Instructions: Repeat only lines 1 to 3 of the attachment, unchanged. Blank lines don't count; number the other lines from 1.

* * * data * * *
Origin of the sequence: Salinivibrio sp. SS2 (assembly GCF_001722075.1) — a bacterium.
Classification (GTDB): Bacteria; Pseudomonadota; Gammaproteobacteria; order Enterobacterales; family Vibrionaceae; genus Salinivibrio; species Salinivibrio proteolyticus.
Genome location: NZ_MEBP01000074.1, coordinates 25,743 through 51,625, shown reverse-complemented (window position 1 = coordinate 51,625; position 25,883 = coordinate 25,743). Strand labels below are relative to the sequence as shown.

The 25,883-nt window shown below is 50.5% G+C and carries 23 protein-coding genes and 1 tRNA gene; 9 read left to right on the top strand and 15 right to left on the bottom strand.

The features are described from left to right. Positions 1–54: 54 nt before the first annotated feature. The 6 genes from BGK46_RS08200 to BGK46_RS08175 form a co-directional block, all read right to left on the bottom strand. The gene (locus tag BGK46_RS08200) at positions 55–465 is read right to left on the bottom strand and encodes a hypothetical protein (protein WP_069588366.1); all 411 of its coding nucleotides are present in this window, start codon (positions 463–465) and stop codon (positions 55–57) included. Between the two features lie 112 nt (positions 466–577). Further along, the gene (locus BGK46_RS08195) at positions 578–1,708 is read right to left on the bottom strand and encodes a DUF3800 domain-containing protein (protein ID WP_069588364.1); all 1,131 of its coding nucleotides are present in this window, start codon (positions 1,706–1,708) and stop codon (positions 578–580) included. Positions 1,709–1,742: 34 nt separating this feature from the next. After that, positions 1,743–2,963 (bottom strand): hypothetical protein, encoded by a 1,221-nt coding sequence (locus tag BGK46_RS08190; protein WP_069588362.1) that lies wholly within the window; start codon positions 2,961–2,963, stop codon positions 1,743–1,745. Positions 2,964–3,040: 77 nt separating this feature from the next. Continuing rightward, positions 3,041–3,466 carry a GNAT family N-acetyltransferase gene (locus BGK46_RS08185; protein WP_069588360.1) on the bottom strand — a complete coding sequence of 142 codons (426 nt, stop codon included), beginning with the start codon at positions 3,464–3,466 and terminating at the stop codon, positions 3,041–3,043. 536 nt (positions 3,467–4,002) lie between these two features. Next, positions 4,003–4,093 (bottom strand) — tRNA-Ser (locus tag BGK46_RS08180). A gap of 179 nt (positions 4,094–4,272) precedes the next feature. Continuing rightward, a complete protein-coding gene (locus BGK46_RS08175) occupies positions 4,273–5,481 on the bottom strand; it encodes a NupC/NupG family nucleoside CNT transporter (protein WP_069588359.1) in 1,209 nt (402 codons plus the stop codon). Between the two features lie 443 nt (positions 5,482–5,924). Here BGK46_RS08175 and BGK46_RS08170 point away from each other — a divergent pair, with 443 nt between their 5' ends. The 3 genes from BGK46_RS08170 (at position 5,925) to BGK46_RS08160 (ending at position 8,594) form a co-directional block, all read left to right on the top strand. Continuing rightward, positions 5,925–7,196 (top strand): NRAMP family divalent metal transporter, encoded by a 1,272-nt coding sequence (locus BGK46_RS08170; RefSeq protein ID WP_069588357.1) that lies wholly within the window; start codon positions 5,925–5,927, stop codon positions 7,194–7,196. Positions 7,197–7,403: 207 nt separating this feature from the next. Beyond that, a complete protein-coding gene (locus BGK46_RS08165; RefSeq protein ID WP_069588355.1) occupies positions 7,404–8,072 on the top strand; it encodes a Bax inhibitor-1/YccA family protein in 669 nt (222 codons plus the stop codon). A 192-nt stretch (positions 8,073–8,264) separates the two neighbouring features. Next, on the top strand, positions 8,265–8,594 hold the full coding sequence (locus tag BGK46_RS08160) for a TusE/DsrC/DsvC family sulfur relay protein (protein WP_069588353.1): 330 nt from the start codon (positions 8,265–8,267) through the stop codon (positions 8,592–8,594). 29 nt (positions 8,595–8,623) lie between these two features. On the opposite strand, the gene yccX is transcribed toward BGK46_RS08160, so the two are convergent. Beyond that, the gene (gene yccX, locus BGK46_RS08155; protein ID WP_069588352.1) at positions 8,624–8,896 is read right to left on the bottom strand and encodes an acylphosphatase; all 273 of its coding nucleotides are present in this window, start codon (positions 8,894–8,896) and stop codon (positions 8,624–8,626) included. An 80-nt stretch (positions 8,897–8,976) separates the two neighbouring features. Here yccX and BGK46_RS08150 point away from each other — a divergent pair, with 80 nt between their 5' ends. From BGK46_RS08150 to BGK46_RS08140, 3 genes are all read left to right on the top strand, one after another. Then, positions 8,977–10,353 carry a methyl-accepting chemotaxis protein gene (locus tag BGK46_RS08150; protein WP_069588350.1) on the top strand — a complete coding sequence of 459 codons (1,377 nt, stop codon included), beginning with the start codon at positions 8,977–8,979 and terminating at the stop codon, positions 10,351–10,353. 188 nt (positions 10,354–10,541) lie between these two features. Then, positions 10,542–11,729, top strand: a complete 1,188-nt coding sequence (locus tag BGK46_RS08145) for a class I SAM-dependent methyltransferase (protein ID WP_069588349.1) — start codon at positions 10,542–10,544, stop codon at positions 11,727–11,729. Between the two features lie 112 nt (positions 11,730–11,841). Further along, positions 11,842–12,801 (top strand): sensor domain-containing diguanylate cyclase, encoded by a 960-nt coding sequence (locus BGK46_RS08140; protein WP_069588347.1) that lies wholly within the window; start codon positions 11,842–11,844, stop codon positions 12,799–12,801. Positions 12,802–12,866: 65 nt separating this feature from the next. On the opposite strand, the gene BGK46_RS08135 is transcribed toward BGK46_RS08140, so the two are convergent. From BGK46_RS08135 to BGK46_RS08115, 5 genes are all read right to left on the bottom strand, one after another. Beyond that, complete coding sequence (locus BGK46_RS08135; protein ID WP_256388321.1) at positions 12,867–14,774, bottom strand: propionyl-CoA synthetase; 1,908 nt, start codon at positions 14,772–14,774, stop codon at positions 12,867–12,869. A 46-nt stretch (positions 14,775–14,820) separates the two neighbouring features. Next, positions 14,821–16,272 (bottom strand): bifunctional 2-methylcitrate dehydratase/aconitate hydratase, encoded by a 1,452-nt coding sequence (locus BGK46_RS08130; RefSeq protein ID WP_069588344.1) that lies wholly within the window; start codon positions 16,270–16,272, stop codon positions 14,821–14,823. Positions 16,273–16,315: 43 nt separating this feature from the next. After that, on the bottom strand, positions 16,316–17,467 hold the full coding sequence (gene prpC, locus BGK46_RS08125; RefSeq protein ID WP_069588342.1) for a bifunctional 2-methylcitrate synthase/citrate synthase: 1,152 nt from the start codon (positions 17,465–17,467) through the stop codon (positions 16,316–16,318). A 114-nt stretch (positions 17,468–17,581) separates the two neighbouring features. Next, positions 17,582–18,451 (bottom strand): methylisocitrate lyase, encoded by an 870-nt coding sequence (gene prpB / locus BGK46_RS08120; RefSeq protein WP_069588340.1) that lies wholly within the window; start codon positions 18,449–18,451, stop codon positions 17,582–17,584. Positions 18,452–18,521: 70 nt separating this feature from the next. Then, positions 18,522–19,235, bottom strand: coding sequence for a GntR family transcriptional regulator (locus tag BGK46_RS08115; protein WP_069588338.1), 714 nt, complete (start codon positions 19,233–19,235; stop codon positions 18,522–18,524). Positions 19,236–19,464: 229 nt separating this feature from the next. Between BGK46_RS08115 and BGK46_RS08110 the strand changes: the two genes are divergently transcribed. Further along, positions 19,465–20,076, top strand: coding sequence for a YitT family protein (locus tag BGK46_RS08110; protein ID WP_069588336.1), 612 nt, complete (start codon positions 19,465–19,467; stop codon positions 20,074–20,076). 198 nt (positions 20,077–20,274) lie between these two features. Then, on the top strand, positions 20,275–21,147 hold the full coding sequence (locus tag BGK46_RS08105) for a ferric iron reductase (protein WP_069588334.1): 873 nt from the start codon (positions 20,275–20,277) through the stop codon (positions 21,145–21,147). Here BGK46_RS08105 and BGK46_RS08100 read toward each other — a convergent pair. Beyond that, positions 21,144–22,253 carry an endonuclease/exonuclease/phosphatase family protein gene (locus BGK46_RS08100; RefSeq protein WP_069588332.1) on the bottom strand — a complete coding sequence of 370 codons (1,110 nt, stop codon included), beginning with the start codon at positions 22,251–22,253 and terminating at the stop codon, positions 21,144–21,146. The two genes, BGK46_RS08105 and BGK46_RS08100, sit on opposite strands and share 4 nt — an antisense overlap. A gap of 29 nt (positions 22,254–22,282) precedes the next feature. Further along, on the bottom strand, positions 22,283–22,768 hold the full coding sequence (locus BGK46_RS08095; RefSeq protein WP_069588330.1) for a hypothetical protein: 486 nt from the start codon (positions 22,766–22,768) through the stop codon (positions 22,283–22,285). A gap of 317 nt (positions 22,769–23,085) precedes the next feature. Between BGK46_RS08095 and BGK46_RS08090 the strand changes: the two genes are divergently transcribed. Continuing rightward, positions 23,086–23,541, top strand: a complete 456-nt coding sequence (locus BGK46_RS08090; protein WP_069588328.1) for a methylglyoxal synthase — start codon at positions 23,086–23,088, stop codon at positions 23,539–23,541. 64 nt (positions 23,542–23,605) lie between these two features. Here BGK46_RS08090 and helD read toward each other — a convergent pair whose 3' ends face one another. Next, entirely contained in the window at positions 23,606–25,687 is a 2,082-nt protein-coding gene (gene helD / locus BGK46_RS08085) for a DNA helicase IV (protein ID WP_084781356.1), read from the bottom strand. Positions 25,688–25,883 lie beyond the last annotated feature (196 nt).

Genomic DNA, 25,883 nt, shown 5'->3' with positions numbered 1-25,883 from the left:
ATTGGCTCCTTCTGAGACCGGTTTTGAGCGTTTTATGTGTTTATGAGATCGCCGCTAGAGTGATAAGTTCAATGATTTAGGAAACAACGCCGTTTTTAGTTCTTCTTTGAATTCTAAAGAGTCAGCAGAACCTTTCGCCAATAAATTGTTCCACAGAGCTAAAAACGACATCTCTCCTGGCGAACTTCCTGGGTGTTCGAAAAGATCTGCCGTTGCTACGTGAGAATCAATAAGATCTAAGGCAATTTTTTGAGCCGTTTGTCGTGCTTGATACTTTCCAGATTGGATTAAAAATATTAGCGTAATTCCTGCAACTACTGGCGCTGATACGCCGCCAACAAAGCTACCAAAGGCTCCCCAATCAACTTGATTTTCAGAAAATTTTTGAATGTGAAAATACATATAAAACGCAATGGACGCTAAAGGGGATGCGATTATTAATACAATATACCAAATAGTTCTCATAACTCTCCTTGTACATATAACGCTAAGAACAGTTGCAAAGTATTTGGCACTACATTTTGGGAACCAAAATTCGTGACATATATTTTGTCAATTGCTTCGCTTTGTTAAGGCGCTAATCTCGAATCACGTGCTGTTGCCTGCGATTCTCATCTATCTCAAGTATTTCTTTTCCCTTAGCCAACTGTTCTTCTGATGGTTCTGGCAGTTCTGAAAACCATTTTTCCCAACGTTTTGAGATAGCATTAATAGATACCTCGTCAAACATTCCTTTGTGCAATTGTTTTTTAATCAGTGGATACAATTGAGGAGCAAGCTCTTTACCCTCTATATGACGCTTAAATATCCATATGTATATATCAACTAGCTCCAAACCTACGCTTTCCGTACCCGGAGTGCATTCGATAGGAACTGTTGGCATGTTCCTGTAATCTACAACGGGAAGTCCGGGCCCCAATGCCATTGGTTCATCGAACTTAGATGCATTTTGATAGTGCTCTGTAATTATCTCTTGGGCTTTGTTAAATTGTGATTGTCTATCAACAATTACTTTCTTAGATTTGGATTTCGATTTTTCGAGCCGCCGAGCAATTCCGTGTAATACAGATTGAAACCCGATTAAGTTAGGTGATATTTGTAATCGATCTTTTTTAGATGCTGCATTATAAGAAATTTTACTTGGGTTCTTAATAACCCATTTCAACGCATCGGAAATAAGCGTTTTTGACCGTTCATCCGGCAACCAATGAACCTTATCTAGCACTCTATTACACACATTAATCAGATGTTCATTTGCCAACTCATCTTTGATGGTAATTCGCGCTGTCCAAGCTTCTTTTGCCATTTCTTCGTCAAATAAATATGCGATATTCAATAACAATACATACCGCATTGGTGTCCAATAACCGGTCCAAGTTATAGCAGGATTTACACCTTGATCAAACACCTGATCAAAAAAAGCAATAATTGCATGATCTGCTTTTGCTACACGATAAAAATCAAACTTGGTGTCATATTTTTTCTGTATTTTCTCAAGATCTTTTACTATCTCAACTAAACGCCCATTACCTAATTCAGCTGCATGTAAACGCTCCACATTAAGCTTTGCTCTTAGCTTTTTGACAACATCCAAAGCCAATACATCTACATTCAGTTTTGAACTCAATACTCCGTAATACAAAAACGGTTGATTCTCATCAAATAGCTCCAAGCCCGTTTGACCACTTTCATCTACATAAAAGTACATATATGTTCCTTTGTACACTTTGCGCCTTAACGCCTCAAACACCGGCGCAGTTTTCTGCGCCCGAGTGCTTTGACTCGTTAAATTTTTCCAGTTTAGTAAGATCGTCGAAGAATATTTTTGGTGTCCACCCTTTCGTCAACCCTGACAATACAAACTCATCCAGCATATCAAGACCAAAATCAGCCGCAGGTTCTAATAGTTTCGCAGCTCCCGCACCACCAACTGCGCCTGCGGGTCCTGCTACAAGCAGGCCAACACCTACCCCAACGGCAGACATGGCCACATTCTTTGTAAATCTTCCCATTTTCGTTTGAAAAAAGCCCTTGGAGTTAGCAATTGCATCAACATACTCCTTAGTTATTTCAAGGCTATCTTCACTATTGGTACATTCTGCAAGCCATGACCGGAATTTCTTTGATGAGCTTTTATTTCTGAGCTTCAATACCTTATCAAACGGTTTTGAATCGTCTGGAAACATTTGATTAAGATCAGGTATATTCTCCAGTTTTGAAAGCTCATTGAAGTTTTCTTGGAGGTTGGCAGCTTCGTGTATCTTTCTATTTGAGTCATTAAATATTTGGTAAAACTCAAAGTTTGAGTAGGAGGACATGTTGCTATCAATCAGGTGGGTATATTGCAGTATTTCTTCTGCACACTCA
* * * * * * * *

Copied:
Origin of the sequence: Salinivibrio sp. SS2 (assembly GCF_001722075.1) — a bacterium.
Classification (GTDB): Bacteria; Pseudomonadota; Gammaproteobacteria; order Enterobacterales; family Vibrionaceae; genus Salinivibrio; species Salinivibrio proteolyticus.
Genome location: NZ_MEBP01000074.1, coordinates 25,743 through 51,625, shown reverse-complemented (window position 1 = coordinate 51,625; position 25,883 = coordinate 25,743). Strand labels below are relative to the sequence as shown.